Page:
A few years ago, when I began to get involved in pastoral ministry I very quickly began to feel a kind of frustration. I had taken on an assumption that progress in the Christian life looked the same for everyone. Effectively I believed that because each believer has God’s Spirit dwelling in them, that progress for each believer should look the same. I say ‘effectively’ because if you had asked me ‘is this what you believe?’ of course I would have said, ‘no!’ But my expectations of the Spirit’s work in my own life and particularly the lives of those I ministered to, revealed that there was an enormous gulf between what I thought I believed and how I acted.
It didn’t take very long for very real furstrations to appear – I found that people’s messiness didn’t disappear. People, myself included, continued to struggle with the same behaviours; lack of generosity to those in need, pride that manifests itself in a lack of compassion toward others, lustful eyes; And people continued to struggle with the same emotions; doubt, guilt, depression, anger. I think what I believed was that progress looked like ‘tidiness.’ I had taken on two assumptions that turned out to be massive ministry mistakes.
1. An over-realised eschatology
I didn’t take into account that during this life sin and brokenness will always be. Rather, what I was looking for in people, and in my own life, was something that only Jesus will bring, removal of sin and brokenness.
2. The Spirit manifests himself differently to each believer
I didn’t take into account the reality of the ‘body language’ the New Testament uses to describe the nature of the Church. There is on the one hand a real ‘oneness’ to the Church that Paul speaks of unashamedly in Ephesians 4:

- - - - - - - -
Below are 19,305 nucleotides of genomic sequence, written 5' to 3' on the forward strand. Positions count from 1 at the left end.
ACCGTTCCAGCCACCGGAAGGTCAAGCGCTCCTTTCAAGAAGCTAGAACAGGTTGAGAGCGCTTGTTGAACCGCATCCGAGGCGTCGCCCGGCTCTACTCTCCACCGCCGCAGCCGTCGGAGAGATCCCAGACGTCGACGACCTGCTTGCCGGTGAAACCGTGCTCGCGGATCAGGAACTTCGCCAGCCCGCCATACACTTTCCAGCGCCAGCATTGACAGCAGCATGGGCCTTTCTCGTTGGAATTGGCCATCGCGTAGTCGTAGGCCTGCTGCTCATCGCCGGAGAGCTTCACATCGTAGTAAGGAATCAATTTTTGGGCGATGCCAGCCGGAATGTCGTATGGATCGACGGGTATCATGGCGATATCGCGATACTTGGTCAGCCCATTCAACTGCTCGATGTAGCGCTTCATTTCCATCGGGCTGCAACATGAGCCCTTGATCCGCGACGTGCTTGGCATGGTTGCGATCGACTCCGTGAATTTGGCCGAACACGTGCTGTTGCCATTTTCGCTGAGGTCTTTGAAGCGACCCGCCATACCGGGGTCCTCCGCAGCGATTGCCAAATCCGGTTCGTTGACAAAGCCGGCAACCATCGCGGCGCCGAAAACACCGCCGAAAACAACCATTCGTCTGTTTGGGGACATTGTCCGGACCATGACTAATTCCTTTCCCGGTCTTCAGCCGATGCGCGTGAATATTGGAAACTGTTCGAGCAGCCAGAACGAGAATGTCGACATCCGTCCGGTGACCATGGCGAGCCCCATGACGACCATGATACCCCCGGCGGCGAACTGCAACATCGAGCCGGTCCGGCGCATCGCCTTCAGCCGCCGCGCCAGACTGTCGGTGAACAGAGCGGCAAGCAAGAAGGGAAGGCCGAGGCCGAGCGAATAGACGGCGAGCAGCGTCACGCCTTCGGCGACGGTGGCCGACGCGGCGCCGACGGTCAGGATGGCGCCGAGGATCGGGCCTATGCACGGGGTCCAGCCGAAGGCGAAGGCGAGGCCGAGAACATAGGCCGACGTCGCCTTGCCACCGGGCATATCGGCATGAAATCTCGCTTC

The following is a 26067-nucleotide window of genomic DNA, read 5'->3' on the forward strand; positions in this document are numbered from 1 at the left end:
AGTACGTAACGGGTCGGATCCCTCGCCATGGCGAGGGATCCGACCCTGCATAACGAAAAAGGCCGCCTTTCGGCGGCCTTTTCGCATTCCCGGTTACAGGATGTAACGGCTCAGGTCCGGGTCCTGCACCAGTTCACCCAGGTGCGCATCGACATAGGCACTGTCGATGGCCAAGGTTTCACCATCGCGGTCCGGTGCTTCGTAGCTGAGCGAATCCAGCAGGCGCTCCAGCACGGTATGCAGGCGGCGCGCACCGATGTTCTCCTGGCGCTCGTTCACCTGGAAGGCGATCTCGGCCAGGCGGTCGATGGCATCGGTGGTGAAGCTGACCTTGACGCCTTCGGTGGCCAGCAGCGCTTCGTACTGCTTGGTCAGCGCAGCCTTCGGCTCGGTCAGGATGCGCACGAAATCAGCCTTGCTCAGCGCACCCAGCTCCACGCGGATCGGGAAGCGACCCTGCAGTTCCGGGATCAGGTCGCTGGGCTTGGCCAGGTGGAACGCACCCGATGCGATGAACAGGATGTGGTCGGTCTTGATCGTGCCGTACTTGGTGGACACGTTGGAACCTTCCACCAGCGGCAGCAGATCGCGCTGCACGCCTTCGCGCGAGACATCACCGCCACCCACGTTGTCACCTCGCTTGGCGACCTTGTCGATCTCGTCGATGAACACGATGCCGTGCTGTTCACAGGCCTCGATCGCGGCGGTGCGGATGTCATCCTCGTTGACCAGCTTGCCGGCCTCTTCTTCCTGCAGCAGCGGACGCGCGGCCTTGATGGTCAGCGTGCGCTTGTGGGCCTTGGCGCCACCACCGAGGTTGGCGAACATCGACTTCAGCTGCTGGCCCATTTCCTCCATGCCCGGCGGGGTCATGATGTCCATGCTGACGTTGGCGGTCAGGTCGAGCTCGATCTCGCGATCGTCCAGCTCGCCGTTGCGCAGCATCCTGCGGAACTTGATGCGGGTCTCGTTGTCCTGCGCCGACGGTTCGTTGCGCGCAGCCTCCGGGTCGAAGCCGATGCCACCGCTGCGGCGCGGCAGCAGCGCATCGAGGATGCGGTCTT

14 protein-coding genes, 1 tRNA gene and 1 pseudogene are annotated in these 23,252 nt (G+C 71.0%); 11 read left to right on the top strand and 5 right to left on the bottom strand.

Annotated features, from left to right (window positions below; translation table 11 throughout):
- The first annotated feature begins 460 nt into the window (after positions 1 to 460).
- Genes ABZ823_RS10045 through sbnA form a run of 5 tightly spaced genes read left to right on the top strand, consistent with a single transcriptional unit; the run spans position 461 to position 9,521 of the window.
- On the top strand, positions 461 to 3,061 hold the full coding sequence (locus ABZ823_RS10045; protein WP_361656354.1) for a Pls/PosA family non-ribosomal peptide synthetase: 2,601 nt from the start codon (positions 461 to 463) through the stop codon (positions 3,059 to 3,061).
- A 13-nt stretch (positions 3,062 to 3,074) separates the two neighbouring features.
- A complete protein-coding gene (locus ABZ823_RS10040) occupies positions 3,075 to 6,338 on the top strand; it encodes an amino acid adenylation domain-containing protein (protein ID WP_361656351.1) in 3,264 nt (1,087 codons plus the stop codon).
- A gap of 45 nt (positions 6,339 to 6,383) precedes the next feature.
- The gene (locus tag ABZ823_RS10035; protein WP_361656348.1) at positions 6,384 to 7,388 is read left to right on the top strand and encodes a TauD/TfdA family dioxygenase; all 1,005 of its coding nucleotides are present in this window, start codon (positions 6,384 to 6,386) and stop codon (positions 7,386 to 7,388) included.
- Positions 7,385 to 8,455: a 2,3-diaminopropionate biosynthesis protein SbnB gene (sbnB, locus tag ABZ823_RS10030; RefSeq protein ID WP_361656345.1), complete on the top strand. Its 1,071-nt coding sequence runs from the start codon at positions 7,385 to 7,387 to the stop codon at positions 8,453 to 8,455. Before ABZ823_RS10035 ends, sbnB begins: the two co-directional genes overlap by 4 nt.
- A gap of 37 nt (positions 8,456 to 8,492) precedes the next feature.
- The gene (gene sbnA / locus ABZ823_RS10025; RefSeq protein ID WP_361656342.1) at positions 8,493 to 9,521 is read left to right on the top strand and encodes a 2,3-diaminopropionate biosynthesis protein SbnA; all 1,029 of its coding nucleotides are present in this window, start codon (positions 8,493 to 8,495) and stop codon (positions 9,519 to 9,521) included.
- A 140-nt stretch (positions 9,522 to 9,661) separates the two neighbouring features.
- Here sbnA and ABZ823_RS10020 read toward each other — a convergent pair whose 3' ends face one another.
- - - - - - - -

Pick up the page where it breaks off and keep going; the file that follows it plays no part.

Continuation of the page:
4 There is one body and one Spirit, just as you were called to one hope at your calling; 5 one Lord, one faith, one baptism, 6 one God and Father of all, who is above all and through all and in all.
But at the same time, this same Spirit brings a diversity to the Christian community, expressed by Paul in the outpouring of gifts:
7 Now grace was given to each one of us according to the measure of the Messiah’s gift. 8 For it says: When He ascended on high, He took prisoners into captivity; He gave gifts to people. 9 But what does “He ascended” mean except that He descended to the lower parts of the earth? 10 The One who descended is the same as the One who ascended far above all the heavens, that He might fill all things. 11 And He personally gave some to be apostles, some prophets, some evangelists, some pastors and teachers, 12 for the training of the saints in the work of ministry, to build up the body of Christ, 13 until we all reach unity in the faith and in the knowledge of God’s Son, [growing] into a mature man with a stature measured by Christ’s fullness.
Growth and progress in the Christian life is not a ‘one size fits all.’ We are each thoroughly sinful and broken people who will continue to struggle with these things in our own particular way. Of course, being complacent with this state of brokenness is a horrible mistake, but so too is having a universal approach to what growth and progress will look like in each person.
Just a thought.